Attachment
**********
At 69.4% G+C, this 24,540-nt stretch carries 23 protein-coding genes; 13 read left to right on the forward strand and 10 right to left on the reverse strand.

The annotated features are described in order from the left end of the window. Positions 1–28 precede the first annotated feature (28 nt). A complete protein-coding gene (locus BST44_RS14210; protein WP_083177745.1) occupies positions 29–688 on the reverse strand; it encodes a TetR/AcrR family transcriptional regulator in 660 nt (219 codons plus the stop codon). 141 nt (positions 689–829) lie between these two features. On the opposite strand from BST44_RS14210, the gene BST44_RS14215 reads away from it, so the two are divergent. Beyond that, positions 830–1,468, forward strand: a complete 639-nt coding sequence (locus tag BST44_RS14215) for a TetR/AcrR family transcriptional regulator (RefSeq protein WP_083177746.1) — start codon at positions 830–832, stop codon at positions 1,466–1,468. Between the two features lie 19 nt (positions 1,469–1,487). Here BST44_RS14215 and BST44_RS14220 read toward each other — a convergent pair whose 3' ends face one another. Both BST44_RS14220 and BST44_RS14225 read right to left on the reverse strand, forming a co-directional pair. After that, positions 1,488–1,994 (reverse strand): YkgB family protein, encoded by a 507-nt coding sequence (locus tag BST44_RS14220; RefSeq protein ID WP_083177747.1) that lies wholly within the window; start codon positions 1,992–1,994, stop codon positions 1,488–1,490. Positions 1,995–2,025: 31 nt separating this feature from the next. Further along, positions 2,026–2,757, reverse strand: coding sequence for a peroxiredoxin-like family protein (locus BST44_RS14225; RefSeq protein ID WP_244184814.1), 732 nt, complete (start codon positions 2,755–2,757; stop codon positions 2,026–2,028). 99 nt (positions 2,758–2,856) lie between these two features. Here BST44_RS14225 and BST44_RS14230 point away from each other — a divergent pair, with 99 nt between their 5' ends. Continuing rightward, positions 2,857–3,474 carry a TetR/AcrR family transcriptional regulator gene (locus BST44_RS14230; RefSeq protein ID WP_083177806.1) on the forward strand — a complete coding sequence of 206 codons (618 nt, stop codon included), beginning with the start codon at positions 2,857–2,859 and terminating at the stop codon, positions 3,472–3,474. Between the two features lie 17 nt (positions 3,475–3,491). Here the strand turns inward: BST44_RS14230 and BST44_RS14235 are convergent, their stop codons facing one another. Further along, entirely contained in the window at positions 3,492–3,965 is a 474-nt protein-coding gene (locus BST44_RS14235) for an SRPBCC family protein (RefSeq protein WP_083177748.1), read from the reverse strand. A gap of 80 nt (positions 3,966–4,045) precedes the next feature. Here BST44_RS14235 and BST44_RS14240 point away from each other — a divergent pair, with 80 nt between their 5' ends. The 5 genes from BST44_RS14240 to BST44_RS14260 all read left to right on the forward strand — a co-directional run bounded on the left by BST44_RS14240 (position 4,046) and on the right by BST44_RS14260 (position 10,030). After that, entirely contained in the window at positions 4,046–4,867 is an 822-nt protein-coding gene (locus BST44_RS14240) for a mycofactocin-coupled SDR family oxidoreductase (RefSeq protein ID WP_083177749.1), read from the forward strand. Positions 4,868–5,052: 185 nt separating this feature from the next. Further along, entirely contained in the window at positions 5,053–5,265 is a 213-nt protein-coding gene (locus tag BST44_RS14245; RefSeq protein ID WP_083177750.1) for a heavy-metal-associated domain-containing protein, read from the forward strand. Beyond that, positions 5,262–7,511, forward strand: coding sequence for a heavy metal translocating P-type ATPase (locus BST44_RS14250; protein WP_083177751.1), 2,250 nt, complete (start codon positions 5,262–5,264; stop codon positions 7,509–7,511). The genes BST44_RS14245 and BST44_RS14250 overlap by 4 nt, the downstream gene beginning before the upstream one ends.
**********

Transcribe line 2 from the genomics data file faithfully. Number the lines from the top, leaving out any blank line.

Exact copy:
The annotated features are described in order from the left end of the window. Positions 1–28 precede the first annotated feature (28 nt). A complete protein-coding gene (locus BST44_RS14210; protein WP_083177745.1) occupies positions 29–688 on the reverse strand; it encodes a TetR/AcrR family transcriptional regulator in 660 nt (219 codons plus the stop codon). 141 nt (positions 689–829) lie between these two features. On the opposite strand from BST44_RS14210, the gene BST44_RS14215 reads away from it, so the two are divergent. Beyond that, positions 830–1,468, forward strand: a complete 639-nt coding sequence (locus tag BST44_RS14215) for a TetR/AcrR family transcriptional regulator (RefSeq protein WP_083177746.1) — start codon at positions 830–832, stop codon at positions 1,466–1,468. Between the two features lie 19 nt (positions 1,469–1,487). Here BST44_RS14215 and BST44_RS14220 read toward each other — a convergent pair whose 3' ends face one another. Both BST44_RS14220 and BST44_RS14225 read right to left on the reverse strand, forming a co-directional pair. After that, positions 1,488–1,994 (reverse strand): YkgB family protein, encoded by a 507-nt coding sequence (locus tag BST44_RS14220; RefSeq protein ID WP_083177747.1) that lies wholly within the window; start codon positions 1,992–1,994, stop codon positions 1,488–1,490. Positions 1,995–2,025: 31 nt separating this feature from the next. Further along, positions 2,026–2,757, reverse strand: coding sequence for a peroxiredoxin-like family protein (locus BST44_RS14225; RefSeq protein ID WP_244184814.1), 732 nt, complete (start codon positions 2,755–2,757; stop codon positions 2,026–2,028). 99 nt (positions 2,758–2,856) lie between these two features. Here BST44_RS14225 and BST44_RS14230 point away from each other — a divergent pair, with 99 nt between their 5' ends. Continuing rightward, positions 2,857–3,474 carry a TetR/AcrR family transcriptional regulator gene (locus BST44_RS14230; RefSeq protein ID WP_083177806.1) on the forward strand — a complete coding sequence of 206 codons (618 nt, stop codon included), beginning with the start codon at positions 2,857–2,859 and terminating at the stop codon, positions 3,472–3,474. Between the two features lie 17 nt (positions 3,475–3,491). Here the strand turns inward: BST44_RS14230 and BST44_RS14235 are convergent, their stop codons facing one another. Further along, entirely contained in the window at positions 3,492–3,965 is a 474-nt protein-coding gene (locus BST44_RS14235) for an SRPBCC family protein (RefSeq protein WP_083177748.1), read from the reverse strand. A gap of 80 nt (positions 3,966–4,045) precedes the next feature. Here BST44_RS14235 and BST44_RS14240 point away from each other — a divergent pair, with 80 nt between their 5' ends. The 5 genes from BST44_RS14240 to BST44_RS14260 all read left to right on the forward strand — a co-directional run bounded on the left by BST44_RS14240 (position 4,046) and on the right by BST44_RS14260 (position 10,030). After that, entirely contained in the window at positions 4,046–4,867 is an 822-nt protein-coding gene (locus BST44_RS14240) for a mycofactocin-coupled SDR family oxidoreductase (RefSeq protein ID WP_083177749.1), read from the forward strand. Positions 4,868–5,052: 185 nt separating this feature from the next. Further along, entirely contained in the window at positions 5,053–5,265 is a 213-nt protein-coding gene (locus tag BST44_RS14245; RefSeq protein ID WP_083177750.1) for a heavy-metal-associated domain-containing protein, read from the forward strand. Beyond that, positions 5,262–7,511, forward strand: coding sequence for a heavy metal translocating P-type ATPase (locus BST44_RS14250; protein WP_083177751.1), 2,250 nt, complete (start codon positions 5,262–5,264; stop codon positions 7,509–7,511). The genes BST44_RS14245 and BST44_RS14250 overlap by 4 nt, the downstream gene beginning before the upstream one ends.